The Female Students Network Trust (FSNT) is a membership based organisation that works with female students in 36 Higher and Tertiary Education institutions. Its mission is to advocate for a conducive learning environment through students activism for the enhancement of lobbying and advocacy capacities of female students in Tertiary Education Institutions (TEIs). The organization was established in 2005 as a loose network with students from the University of Zimbabwe. After wide consultations with female students in TEIs and various other stakeholders it became a fully-fledged organisation in 2010 as a platform where female students in TEIs interact and share experiences on the challenges they face in their day to day lives. FSNT was registered in 2010 with the Zimbabwe Youth Council under the Youth Council Act, and later registered as a Trust in November 2013. FSNT work closely with the Ministry of Higher and Tertiary Education Science and Technology Development as well as the Ministry of Women Affairs Gender and Community Development amongst other civil society pressure groups, students’ organisations and women’s organisation such as Musasa and Women’s Coalition of Zimbabwe to mention just a few.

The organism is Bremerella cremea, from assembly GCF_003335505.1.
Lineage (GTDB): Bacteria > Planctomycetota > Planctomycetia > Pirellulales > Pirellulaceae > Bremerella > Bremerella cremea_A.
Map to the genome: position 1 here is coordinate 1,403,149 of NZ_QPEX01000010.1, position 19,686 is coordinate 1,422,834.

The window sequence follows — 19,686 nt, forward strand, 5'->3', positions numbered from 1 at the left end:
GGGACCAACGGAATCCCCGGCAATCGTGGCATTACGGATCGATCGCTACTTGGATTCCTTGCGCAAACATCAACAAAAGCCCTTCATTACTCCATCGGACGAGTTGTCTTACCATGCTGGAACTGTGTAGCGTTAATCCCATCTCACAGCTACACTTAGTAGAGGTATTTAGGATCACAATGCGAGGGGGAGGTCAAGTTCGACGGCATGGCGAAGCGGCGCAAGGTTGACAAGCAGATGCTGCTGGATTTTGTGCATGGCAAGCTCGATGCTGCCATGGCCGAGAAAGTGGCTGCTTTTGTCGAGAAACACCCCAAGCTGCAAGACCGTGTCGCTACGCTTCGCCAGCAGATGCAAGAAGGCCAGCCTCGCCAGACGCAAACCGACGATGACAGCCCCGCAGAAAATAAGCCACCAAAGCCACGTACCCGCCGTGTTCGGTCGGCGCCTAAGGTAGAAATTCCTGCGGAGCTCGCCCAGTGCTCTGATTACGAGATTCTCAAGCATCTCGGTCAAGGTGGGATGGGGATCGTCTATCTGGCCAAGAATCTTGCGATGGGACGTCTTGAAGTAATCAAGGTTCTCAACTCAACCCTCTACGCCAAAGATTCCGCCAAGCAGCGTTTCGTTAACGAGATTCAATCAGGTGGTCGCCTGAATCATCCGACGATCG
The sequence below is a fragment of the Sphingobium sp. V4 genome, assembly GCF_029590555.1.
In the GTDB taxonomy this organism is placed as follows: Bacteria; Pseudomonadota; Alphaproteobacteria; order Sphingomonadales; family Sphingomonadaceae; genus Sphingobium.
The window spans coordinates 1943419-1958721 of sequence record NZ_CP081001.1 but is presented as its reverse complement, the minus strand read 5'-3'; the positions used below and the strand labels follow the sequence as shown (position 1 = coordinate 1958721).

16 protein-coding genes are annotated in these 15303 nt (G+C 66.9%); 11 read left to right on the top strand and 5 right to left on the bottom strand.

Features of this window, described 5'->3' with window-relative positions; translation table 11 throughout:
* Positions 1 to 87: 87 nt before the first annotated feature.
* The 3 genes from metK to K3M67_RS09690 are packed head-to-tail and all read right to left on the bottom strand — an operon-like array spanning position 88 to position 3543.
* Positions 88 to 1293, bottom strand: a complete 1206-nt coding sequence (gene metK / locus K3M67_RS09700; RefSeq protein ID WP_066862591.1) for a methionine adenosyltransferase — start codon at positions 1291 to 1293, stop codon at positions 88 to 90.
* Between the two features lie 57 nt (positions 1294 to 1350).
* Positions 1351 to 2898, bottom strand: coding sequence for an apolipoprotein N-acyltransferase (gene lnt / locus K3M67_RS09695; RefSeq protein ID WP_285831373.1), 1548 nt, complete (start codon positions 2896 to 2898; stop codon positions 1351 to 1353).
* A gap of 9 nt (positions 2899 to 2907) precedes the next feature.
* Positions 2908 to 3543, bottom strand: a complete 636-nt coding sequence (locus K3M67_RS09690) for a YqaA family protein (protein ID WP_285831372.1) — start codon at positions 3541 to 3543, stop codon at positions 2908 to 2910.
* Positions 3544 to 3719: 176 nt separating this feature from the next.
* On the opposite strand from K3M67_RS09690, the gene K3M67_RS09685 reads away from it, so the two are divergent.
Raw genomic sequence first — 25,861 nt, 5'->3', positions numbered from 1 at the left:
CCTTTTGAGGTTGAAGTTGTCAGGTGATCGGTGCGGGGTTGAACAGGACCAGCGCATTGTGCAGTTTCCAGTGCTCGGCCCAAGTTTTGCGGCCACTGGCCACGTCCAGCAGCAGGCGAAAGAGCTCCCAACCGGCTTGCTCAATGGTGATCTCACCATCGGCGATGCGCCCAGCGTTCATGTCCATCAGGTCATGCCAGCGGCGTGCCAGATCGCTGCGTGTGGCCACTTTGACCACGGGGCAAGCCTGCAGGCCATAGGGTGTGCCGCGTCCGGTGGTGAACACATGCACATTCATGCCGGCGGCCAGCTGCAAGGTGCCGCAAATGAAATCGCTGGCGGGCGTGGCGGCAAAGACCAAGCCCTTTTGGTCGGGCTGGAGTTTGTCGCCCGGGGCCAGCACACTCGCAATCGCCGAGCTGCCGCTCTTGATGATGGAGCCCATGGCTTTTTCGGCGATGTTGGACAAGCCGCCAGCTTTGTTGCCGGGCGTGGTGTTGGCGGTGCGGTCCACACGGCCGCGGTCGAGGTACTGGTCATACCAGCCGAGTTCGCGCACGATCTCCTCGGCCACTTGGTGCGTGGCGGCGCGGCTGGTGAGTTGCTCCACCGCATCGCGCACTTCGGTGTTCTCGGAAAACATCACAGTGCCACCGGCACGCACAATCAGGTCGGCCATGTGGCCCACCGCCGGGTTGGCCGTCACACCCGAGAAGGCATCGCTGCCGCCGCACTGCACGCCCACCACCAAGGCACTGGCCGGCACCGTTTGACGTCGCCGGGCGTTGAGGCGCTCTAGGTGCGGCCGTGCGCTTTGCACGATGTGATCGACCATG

FSNT concept was birthed from the experiences of a female student leader and activist, Evernice Munando advocating for academic freedoms for students within TEIs. Being the only female student leader at the time, she observed that there were gendered barriers to female students’ participation and involvement in decision making processes within TEIs and the wider society. This experience inspired her to initiate the FSNT and her dream was to see the voices of female students in TEIs being amplified and their concerns addressed. Exclusion of female students from leadership meant that their voice was not heard, their needs were not addressed, their aspirations, particularly, were not given space to flourish and those who dared to participate were labelled and subjected to various forms of abuse. At the time FSNT was incepted in 2005, there was difficulty in nurturing the idea due to resistance from male students who always wanted to supress the voice of a woman in TEIs.